1977: Hu Nim, Cambodian Minister of Information

1 comment July 6th, 2012 Headsman

On this date in 1978, peripatetic Communist intellectual Hu Nim vanished into Khmer Rouge Cambodia’s charnel house along with 126 others at Tuol Seng.

The child of a poor peasant’s family, Nim was a gifted young state worker who studied in Paris in the 1950s, where he met several future Khmer Rouge leaders.

Nim charted an independent — some might say hypocritical — course over the next two decades, serving uneasily as a leftist parliamentarian in Prince Sihanouk‘s nationalist coalition government, fleeing ahead of a conservative purge into the bush to join Communist guerrillas, then returning once more to Sihanouk’s now-leftist Chinese-backed government-in-exile. It’s a period whose interests and alliances don’t map straightforwardly onto the familiar Cold War axis.

Hu Nim’s stature as Minister of Information in the government-in-exile transitioned directly to that same portfolio when the Khmer Rouge came to power.

Maybe those old ties to the ancien regime did him in — Vietnam, after invading Cambodia, would seize on the late minister’s reputation for independence to damn the Khmer Rouge for purging a moderate socialist — but there was no ideological talisman for safety during those terrible years. Hu Nim’s longstanding pro-Chinese position was also a dangerous association come 1977, and Phouk Chhay, a fellow officer of the Khmer-Chinese Friendship Association, was among the batch of prisoners shot along with Hu Nim this date.

Early in 1977, a massive internal purge shook the regime; as many people (some 1,500) went to Tuol Sleng from mid-February to mid-April of that year as had gone in all of 1976.* Almost every one of these humans would be, in the terrible bureaucrat-ese of the security apparatus, “smashed.”

Hu Nim was one of these, a denunciation wrung from a local commander leading to his April 10, 1977 arrest. Under repeated torture over the ensuing three months, the ex-Minister of Information would write and re-write his confession, fashioning himself “a counterfeit revolutionary, in fact … an agent of the enemy … the cheapest reactionary intellectual disguised as a revolutionary,” a stooge of the CIA since the high school, and a skeptic of the disastrous forced agricultural collectivization who had swallowed his doubts lest “I would have had my faced smashed in like Prom Sam Ar.” The confession ultimately tallied 200-plus pages. (Here’s some of it.)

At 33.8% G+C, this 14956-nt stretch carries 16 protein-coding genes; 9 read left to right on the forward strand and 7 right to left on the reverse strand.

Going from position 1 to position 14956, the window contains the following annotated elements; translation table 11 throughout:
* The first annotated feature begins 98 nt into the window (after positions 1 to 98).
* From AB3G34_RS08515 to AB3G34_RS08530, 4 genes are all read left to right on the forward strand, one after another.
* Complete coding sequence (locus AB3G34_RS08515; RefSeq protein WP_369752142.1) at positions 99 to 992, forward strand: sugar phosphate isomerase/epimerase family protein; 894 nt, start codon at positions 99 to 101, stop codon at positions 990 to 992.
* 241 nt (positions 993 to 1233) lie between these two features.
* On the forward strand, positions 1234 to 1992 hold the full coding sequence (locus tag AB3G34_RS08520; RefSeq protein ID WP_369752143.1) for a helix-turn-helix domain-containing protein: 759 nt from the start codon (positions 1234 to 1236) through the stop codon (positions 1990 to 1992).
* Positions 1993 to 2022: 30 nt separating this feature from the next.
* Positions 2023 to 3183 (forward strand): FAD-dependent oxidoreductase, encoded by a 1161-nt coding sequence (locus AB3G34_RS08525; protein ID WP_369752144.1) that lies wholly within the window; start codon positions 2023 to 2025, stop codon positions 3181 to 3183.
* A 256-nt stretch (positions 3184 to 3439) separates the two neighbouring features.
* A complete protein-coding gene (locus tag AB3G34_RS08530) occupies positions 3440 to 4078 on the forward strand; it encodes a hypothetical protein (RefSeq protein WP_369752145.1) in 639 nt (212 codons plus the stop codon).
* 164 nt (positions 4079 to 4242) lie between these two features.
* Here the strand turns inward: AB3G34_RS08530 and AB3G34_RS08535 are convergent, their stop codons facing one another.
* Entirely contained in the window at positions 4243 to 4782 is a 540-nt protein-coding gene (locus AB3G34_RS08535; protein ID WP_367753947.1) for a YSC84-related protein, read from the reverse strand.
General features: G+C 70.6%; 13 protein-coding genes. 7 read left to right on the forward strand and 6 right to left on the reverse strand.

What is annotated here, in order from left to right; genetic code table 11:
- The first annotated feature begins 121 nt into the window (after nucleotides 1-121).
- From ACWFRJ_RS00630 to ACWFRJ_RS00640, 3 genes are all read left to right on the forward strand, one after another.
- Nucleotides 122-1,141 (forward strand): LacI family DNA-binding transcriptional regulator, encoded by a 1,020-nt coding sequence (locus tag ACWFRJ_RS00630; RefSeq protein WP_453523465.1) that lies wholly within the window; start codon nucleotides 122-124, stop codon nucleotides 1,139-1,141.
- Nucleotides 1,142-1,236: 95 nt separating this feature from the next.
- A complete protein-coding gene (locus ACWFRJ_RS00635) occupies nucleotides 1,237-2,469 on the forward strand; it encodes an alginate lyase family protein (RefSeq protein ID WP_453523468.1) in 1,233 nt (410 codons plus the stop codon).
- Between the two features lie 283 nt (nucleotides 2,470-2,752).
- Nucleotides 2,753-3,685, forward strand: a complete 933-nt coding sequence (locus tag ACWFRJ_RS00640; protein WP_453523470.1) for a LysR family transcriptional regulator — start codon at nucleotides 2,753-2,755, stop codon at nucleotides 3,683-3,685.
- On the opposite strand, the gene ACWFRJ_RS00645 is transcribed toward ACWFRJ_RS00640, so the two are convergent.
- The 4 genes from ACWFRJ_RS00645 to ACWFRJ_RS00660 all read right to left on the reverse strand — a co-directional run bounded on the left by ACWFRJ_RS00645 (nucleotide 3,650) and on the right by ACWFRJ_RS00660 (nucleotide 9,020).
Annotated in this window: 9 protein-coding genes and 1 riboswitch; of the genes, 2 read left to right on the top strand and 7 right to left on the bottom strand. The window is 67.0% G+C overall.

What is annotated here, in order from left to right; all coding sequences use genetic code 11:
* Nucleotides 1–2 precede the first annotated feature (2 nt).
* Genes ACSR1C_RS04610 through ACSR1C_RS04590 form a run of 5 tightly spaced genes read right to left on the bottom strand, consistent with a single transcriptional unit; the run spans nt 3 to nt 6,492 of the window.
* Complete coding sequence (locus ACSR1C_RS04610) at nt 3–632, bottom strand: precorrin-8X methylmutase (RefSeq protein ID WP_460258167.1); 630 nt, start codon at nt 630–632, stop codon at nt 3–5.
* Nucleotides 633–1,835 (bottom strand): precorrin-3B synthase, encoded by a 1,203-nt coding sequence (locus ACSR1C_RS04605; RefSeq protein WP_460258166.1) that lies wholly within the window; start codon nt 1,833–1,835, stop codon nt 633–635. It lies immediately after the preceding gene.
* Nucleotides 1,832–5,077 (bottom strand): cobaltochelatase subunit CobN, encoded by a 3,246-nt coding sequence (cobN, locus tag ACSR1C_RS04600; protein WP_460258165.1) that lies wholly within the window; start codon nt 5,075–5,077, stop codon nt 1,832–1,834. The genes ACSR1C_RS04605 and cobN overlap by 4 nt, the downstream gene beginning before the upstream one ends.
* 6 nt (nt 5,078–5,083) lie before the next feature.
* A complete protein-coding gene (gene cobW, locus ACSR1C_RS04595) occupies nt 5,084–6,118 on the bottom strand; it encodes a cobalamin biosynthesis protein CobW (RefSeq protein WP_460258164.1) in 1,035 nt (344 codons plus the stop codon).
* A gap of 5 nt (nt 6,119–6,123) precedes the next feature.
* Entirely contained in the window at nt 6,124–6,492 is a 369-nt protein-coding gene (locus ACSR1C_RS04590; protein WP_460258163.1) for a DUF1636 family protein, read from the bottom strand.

Four days after his arrest, Hu Nim submitted the first of seven draft “confessions” to his interrogator, who appended a note to Deuch, saying: “We whipped him four or five times to break his stand, before taking him to be stuffed with water.” On April 22, the interrogator reported: “I have tortured him to write it again.” Five weeks later, Hu Nim was abject: “I am not a human being, I am an animal.” (Source

* Official count for all of 1977: 6,330 “anti-party” types tortured and executed at Tuol Sleng, as against “only” 2,404 in 1975-1976 combined.

On this day..

Entry Filed under: 20th Century,Bludgeoned,Cambodia,Capital Punishment,Death Penalty,Execution,History,Intellectuals,Mass Executions,No Formal Charge,Politicians,Revolutionaries,Torture,Treason

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1977: 178 enemies of the people

1 comment July 23rd, 2009 Headsman

A final example of the S-21 archives discovered by the Documentation Center is more mundane, yet poignant and telling. This particular document is of a type we refer to as an “execution log,” a daily record of executions at a given security center, in this case, at Tuol Sleng itself. Dated July 23, 1977, it is signed You Huy (a chief of guards) and authorized by Hor, the deputy director of S-21. The typewritten form lists biographical details on eighteen prisoners executed that day and, almost as an afterthought, in Huy’s handwriting a note at the bottom adds, “Also killed 160 children today for a total of 178 enemies killed.” This chilling glimpse into the Khmer Rouge internal security services is but a tiny example of the tens of thousands of documents discovered by the Documentation Center of Cambodia.

The “You Huy” named in Craig Etcheson’s After the Killing Fields: Lessons from the Cambodian Genocide is this man, Him Huy:

Huy survived his stint as a guard at the notorious Tuol Sleng prison, which was no mean feat: guards were routinely arrested and executed themselves. (Of course, prisoners had it worse.)

Now a 54-year-old farmer, Huy has been a spellbinding presence at and outside of Cambodia’s ongoing-as-of-this-writing “mixed tribunal”, reckoning with the horrors of the Khmer Rouge.

Like the method of execution.

All prisoners were blindfolded so they did not know where they were taken and their hands were tied up to prevent them from contesting us …

They were asked to sit on the edge of the pits and they were struck with stick on their necks …

Their throats were slashed before we removed their handcuffs and clothes, and they were thrown into the pits.

Him Huy has argued that guards like him “were victims too”. At least some victims and outside observers view him as a man more important to the killing process than Huy makes himself out to be.

Both accounts, though, could be true simultaneously: everyone in Cambodia was in danger of being purged, and guards at Tuol Sleng could find themselves inmates for the slightest derelictions of duty or enthusiasm. From April 17, 1975, Cambodia fell into madness.

On this day..

Entry Filed under: 20th Century,Cambodia,Execution,History,Mass Executions,Notable Participants,Ripped from the Headlines,Summary Executions,Wrongful Executions

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